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Flawed study cites only tenure, ignores other reasons for teacher exodus

 (February 22, 2017) A new study that cites Louisiana’s strict teacher tenure law as the reason for an uptick in teacher retirements and resignations downplays other reasons why educators may have become disenchanted with the profession, according to Louisiana Federation of Teachers President Larry Carter.

“The 2012 law that gutted teacher tenure rights is certainly a factor in these decisions,” Carter said, “but the study ignored numerous other issues that have made teaching less attractive in recent years.”

The report from the Education Research Alliance of New Orleans, which is housed at Tulane University, concluded that “tenure reform is responsible for the exit of 1,500 to 1,700 teachers in the first two years after the removal of tenure protections, a loss of 3.0 to 3.5 percent of Louisiana’s teacher workforce.”

Tenure is simply a way to guarantee that experienced, qualified teachers cannot be fired without due cause. Until 2012, those causes included willful neglect of duty, incompetence and immorality. Accused teachers had a right to a hearing, and could not be fired unless the charges were proven.

Teachers earned tenure by getting a college degree, becoming certified in education, passing a difficult examination and having successful evaluations for at least three years.

Act 1 of 2012 made it virtually impossible for any new teacher to ever earn tenure. They must be deemed “highly effective” – a very high bar – for five out of six years. Those who do not earn tenure are essentially “at will” employees who can be fired for almost any reason.

Tenured teachers were grandfathered by the 2012 act, but automatically lose tenure if they are ever evaluated as unsatisfactory for whatever reason.

But while Act 1 effectively removed tenure protections for new teachers and severely limited them for veterans, the act included so many other provisions that the LFT filed suit, claiming that the law violated prohibitions against multiple objects in one bill.

“You can’t positively state that loss of tenure protections alone is responsible for teachers’ decisions to leave the profession,” Carter said. “Overemphasis on standardized tests and linking teacher pay and evaluations to test scores led to the blaming and shaming of teachers for problems beyond their control,” Carter said. “Many teachers believe that the Jindal-era reforms sucked the joy of teaching and learning out of the profession.”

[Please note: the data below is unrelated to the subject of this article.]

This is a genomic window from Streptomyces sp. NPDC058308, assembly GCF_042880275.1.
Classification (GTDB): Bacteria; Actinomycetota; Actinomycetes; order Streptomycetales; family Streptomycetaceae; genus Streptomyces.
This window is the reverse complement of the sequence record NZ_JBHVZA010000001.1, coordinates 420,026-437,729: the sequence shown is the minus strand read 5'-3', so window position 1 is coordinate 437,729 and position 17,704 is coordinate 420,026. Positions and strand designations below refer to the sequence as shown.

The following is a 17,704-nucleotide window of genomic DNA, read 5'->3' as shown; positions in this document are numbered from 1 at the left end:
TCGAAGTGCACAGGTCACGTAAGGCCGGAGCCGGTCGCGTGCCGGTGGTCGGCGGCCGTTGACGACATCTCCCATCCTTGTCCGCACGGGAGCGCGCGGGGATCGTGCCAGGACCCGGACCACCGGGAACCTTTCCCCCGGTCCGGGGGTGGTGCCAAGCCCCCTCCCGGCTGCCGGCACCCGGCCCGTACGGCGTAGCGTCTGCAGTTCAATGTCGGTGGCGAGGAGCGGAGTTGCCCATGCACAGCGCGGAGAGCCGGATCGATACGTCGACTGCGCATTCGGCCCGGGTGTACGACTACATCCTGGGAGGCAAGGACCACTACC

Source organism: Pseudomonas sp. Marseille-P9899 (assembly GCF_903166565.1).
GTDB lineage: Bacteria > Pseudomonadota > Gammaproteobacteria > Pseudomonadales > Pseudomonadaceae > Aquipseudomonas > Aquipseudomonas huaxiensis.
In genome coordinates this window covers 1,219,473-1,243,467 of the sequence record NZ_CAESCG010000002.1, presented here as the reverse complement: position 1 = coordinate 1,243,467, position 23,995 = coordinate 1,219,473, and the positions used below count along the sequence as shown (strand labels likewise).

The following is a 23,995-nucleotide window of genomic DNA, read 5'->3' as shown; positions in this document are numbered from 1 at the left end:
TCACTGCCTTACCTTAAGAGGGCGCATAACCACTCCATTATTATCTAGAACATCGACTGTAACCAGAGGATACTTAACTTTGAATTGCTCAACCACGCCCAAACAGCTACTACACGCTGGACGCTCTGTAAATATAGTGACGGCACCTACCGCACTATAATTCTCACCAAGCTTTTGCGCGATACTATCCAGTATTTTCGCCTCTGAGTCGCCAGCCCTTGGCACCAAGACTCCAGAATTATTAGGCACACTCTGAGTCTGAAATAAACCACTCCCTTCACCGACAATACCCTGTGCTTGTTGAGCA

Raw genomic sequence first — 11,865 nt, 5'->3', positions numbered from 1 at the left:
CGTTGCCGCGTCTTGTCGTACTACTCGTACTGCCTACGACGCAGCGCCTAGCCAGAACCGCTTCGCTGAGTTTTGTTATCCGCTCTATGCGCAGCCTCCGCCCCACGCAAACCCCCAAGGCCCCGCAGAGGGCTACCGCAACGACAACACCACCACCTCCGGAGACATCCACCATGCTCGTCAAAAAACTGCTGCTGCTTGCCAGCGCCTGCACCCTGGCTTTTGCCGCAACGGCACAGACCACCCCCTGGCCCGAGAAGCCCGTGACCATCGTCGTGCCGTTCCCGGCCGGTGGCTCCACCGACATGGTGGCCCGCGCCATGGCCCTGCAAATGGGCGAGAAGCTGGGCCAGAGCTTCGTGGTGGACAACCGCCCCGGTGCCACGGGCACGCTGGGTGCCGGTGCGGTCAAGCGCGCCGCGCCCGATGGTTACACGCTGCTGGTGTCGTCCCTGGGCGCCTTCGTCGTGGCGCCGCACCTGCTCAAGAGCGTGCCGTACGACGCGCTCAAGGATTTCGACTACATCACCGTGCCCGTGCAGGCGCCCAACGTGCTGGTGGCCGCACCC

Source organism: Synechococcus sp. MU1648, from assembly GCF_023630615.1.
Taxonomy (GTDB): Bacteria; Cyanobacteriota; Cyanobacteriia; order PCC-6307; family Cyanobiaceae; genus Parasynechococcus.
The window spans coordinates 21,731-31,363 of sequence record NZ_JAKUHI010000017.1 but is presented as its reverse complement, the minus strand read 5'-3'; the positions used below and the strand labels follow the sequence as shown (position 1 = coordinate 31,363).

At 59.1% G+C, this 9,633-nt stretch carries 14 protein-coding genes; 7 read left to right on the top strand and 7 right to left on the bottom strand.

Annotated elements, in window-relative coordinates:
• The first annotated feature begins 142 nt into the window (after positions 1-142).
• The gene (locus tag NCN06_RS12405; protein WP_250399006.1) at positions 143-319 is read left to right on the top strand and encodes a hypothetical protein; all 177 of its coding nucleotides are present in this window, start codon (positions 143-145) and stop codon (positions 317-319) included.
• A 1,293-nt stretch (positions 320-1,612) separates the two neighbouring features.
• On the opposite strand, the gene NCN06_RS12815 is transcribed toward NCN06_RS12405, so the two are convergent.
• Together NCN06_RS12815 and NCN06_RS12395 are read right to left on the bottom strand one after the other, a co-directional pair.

An apparent preference for charter schools and vouchers for private and religious schools has also dampened the enthusiasm that many teachers formerly felt for the profession.

In addition, funding for public education has not kept pace with inflation, leading to even more pressures on schools and teachers. Our teacher pay, once near the national average, is now among the lowest in the nation.

The ERA study says that after the 2012 law was passed, teacher retirements and resignations rose by 3.7 percentage points.

Many teachers leaving the profession were either close to retirement age or taught in schools rated “F” by the state.

“Loss of tenure may have played a part, but the study does not prove that,” Carter said.

In fact, the report admits that “this first analysis alone cannot guarantee that the effects we find are the direct result of the teacher tenure reform.”

Education is a high-pressure profession to begin with, Carter said, and the additional burdens imposed by Act 1 convinced some who were eligible for retirement to leave. Other veterans have been coerced to leave because they are the highest paid employees in the systems, and struggling school boards are looking for ways to save money.

For teachers in the state’s most challenged schools, Carter said, meeting state-mandated performance goals is a near impossibility.

“A teacher can be very successful in improving a child’s academic achievement, but still be rated as unsatisfactory because of unrealistic state goals,” he said. “That teacher may lose tenure, but is most disheartened by the fact that success by state standards is nearly unachievable.”

Veteran teacher Jim Randels, who currently serves as president of the United Teachers of New Orleans, greeted the ERA study with skepticism.

“Even if the statement about loss of tenure were accurate,” he said, “it’s too simplistic an isolation of a single variable in a complex human and social situation.”

When teachers decide to leave the profession, he said, tenure might not be their main concern.

“The most common complaint I have heard from veteran teachers is that the state education leadership drastically changed in the years after Katrina, leaving a department that did little to support teachers and showed no real understanding of teaching and learning,” Randels said.

Curiously, the ERA study ignored one source of information that could have helped understand why teachers are leaving the profession at higher rates than before 2012.

A state law championed by LFT in 2008 requires each Louisiana school system to conduct exit interviews when teachers retire or resign “to ascertain their reasons for leaving and to gather information that could prove useful in developing strategies to improve teacher retention rates.”

A study entitled “The Effect of Teacher Tenure on Job Security and Turnover” surely could have considered data from those interviews before concluding that tenure alone accounts for the teacher exodus.